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Hurricane Season Threatens Healthcare Disaster Recovery Plans

Hurricane season threatens healthcare organizations as nearly half of providers report that they lack a comprehensive disaster recovery plan.

disaster recovery plan

Source: Thinkstock

By Elizabeth O'Dowd

- Nearly 50 percent of healthcare organizations have doubts in their disaster recovery solutions as hurricane season begins to threaten the US, according to a DrFirst survey.

Hurricane Florence is about to make landfall on the East Coast and many healthcare organizations may be unable to access digital tools or communicate information effectively. Lack of disaster recovery planning for physical disasters can leave healthcare organizations without access to EHRs and applications for weeks.

“These survey results are critical for addressing potential safety issues that affect the health and lives of millions of Americans who are increasingly subject to hurricanes, wildfires, and floods as well as other man-made disasters,” said the survey.  

The survey found that just over half of healthcare providers believe that their disaster recovery solution is comprehensive enough to recover quickly from events within the facility and in the community. That leaves nearly half of organizations vulnerable to unrecoverable outages in the face of powerful storms.

Specialty care facilities such as cardiologists and endocrinologists are especially behind in disaster recovery implementation with only 29 percent reporting that they have a comprehensive disaster recovery plan in place.

“The fact that almost 70 percent of the surveyed healthcare providers have been affected by more than two disasters in the last 5 years should be a major wake-up call for the healthcare industry,” DrFirst President G. Cameron Deemer said in a statement. “As we learned in the aftermath of major disasters such as Hurricanes Maria and Harvey, natural disasters lead to surging demands for acute and emergency care, especially from the most vulnerable patients who may have been displaced from their homes without medications or critical medical supplies, like oxygen or diabetic testing equipment. We must take measures now to address the critical gaps impacting patient care and safety, such as communication challenges and ready-access to medical records and specialty care providers.”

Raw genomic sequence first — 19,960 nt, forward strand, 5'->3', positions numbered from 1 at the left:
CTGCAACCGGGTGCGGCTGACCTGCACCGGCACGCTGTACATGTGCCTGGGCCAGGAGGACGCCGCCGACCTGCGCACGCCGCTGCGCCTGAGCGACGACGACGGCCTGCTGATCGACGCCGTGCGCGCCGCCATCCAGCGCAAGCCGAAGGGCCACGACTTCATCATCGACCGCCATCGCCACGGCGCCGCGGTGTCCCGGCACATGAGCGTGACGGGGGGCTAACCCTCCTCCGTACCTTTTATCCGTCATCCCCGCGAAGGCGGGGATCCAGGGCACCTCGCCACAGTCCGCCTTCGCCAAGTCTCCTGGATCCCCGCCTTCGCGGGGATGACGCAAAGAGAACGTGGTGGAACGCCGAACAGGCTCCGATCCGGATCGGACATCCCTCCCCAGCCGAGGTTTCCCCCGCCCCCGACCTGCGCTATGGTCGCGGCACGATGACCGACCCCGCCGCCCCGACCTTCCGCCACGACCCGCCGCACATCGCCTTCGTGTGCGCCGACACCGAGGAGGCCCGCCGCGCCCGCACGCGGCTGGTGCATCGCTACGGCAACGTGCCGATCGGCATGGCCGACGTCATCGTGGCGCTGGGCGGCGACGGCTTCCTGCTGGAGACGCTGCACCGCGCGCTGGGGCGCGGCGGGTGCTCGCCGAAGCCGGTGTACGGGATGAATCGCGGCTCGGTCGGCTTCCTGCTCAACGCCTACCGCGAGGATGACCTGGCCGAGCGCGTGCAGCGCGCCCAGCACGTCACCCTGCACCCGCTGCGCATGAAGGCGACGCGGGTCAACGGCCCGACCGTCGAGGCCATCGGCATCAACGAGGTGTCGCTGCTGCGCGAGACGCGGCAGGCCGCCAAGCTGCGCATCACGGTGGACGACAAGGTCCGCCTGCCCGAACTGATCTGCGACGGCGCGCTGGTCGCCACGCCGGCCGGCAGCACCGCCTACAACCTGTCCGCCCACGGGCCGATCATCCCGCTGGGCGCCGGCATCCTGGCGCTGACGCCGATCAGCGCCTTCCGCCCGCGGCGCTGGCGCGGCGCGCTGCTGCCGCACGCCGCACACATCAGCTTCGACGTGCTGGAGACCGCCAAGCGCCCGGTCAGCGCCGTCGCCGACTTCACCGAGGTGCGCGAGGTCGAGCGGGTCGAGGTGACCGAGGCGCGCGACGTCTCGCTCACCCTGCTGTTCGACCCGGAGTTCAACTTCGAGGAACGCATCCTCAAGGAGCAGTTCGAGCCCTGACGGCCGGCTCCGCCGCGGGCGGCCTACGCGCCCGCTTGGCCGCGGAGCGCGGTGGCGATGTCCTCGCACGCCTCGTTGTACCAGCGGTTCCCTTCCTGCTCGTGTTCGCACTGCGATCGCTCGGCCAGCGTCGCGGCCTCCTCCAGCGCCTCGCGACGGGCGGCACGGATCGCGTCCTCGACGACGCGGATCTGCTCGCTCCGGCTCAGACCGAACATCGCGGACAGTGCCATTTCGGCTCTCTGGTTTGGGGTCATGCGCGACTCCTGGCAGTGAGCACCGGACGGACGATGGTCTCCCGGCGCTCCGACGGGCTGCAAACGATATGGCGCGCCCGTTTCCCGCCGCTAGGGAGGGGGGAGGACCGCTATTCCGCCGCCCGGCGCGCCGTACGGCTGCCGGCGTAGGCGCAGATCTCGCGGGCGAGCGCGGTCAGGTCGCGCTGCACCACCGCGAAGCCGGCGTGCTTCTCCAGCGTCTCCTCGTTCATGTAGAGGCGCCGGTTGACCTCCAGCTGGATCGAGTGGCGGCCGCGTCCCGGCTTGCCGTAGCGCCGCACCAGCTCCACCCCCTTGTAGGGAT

A comprehensive data recovery solution includes both backup and disaster recovery as well as frequent testing. Organizations that backup their data without planning for disaster recovery wont’s lose their data, but they will not be able to access their when the disaster occurs.

A tested data recovery solution is what will get organizations backup and running with the least amount of latency. Disaster recovery solutions should also be tested frequently with feedback from end-users. Frequent successful tests give IT staff the confidence to switch over to their recovered environment because they already know that it works the way it needs to.

The survey also discovered the widespread lack of disaster recovery planning for communication. Many organizations are dependent on disaster communication methods that are not HIPAA compliant. These methods are used to communicate protected health information (PHI) among medical teams, pharmacies, and patients.

One-third of healthcare professionals said that phone is their main means of communication during disasters with secure messaging and email as the other top two choices of communication.

However over a quarter of respondents admitted to using unsecured text messaging to reach hospitals immediately after being affected by a disaster. Twenty-two percent of clinicians reported using unsecure text messaging to reach patients and their families.

Although it’s important to communicate with patients during disasters, CMS states that patient health information is “only permissible through a secure messaging platform that provides message encryption. Encryption is also required when emailing patient health information.”

“Forty-four percent of hospital-based respondents said that secure, HIPAA-compliant medical messaging is a key requirement of a disaster preparedness plan,” said the survey. “In fact, hospital-based respondents indicated that the only requirements more important than secure messaging were the installation of backup generators in case of power outages (56 percent) and the ordering and maintaining of extra inventory of supplies and medications (52 percent). Yet, specialty providers place the need for including secure messaging at the very bottom of their disaster planning requirements (0 percent).”

With hurricane season approaching, backup and disaster recovery becomes a top priority for healthcare organizations, especially those in areas of the country that experience a high volume of powerful storms.

Organizations should take steps to develop a comprehensive and tested disaster recovery plan and establish a HIPAA-compliant way to for patients and clinicians to communicate during a disaster.

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